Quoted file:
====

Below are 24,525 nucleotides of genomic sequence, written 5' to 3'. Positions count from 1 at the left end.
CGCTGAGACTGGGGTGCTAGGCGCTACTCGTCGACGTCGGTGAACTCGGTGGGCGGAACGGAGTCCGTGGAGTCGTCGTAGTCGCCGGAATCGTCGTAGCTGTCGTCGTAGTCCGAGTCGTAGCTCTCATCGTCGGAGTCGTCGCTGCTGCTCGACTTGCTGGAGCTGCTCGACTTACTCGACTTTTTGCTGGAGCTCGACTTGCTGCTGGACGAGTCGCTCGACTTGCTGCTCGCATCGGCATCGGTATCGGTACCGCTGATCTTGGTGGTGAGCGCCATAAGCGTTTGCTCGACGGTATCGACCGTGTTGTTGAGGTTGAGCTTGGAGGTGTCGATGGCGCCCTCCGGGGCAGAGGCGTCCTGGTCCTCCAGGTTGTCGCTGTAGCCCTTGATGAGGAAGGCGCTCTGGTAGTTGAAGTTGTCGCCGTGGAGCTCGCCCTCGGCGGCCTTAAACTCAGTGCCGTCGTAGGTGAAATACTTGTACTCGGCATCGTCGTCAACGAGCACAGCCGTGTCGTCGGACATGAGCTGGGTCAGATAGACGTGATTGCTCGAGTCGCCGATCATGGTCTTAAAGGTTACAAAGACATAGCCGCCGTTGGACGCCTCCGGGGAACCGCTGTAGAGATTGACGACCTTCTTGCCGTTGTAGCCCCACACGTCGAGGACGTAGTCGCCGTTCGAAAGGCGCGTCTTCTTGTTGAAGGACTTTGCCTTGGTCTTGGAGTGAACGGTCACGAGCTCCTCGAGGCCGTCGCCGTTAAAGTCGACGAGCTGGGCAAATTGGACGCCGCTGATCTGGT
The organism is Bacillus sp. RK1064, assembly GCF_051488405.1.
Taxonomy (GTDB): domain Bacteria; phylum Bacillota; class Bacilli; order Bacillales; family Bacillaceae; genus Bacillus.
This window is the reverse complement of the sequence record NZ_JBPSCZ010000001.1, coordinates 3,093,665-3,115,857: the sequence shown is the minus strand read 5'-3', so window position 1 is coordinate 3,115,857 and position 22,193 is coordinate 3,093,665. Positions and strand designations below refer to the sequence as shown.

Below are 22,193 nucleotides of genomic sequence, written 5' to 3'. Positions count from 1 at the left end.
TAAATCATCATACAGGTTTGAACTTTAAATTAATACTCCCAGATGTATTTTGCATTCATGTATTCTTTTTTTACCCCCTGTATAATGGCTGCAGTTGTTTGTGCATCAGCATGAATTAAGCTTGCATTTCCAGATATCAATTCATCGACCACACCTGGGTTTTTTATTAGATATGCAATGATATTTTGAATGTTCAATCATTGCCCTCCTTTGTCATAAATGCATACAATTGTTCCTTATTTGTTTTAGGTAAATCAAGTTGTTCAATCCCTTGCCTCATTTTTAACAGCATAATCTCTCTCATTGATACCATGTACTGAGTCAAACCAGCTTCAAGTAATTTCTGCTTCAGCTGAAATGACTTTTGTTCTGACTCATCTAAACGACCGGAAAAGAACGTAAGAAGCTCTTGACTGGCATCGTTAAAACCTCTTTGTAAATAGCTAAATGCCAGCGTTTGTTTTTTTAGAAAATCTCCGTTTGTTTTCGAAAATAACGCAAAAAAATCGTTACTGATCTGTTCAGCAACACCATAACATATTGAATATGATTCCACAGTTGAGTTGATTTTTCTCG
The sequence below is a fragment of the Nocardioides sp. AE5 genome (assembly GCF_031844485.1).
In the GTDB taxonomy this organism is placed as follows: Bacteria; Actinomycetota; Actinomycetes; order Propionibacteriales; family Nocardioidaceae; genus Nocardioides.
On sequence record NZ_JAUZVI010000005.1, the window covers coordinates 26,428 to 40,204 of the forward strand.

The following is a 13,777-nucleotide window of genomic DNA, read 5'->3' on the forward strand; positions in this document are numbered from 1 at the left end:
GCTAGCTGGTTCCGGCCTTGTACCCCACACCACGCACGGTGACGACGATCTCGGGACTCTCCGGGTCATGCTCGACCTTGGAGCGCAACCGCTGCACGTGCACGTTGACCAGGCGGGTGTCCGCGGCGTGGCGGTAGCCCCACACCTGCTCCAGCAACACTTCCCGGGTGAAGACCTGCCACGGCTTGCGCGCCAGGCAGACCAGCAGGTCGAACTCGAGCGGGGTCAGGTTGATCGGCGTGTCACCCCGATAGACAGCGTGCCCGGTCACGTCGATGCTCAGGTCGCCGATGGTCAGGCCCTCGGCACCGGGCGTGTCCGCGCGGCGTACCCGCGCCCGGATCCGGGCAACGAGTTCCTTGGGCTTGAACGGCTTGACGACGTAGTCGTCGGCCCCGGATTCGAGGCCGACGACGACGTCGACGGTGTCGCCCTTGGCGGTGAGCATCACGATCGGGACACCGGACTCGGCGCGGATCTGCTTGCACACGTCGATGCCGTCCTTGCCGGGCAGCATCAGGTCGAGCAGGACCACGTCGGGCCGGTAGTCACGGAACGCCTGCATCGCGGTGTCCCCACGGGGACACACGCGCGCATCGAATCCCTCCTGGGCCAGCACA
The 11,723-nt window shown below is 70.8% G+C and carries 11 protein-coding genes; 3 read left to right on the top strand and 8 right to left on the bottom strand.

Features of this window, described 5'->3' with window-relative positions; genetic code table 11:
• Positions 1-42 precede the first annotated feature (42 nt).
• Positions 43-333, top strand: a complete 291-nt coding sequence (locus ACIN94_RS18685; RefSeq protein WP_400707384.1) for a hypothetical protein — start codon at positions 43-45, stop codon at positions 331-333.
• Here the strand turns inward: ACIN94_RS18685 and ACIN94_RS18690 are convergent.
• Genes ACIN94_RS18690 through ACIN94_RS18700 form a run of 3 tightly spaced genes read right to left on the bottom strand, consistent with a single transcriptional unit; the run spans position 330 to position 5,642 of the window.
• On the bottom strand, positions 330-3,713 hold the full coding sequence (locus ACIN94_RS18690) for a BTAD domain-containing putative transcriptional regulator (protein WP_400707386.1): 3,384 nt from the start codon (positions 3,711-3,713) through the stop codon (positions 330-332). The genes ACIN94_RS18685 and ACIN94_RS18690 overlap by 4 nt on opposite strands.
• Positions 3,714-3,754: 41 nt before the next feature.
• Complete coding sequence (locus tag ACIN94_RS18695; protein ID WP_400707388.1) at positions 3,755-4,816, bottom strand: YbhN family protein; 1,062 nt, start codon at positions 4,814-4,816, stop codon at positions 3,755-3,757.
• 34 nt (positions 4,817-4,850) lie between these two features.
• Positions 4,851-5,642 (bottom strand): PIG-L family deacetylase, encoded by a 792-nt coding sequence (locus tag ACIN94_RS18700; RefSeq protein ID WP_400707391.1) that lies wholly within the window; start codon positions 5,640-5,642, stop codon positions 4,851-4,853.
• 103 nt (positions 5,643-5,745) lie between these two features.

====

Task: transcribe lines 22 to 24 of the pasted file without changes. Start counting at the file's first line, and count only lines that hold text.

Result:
• 34 nt (positions 4,817-4,850) lie between these two features.
• Positions 4,851-5,642 (bottom strand): PIG-L family deacetylase, encoded by a 792-nt coding sequence (locus tag ACIN94_RS18700; RefSeq protein ID WP_400707391.1) that lies wholly within the window; start codon positions 5,640-5,642, stop codon positions 4,851-4,853.
• 103 nt (positions 5,643-5,745) lie between these two features.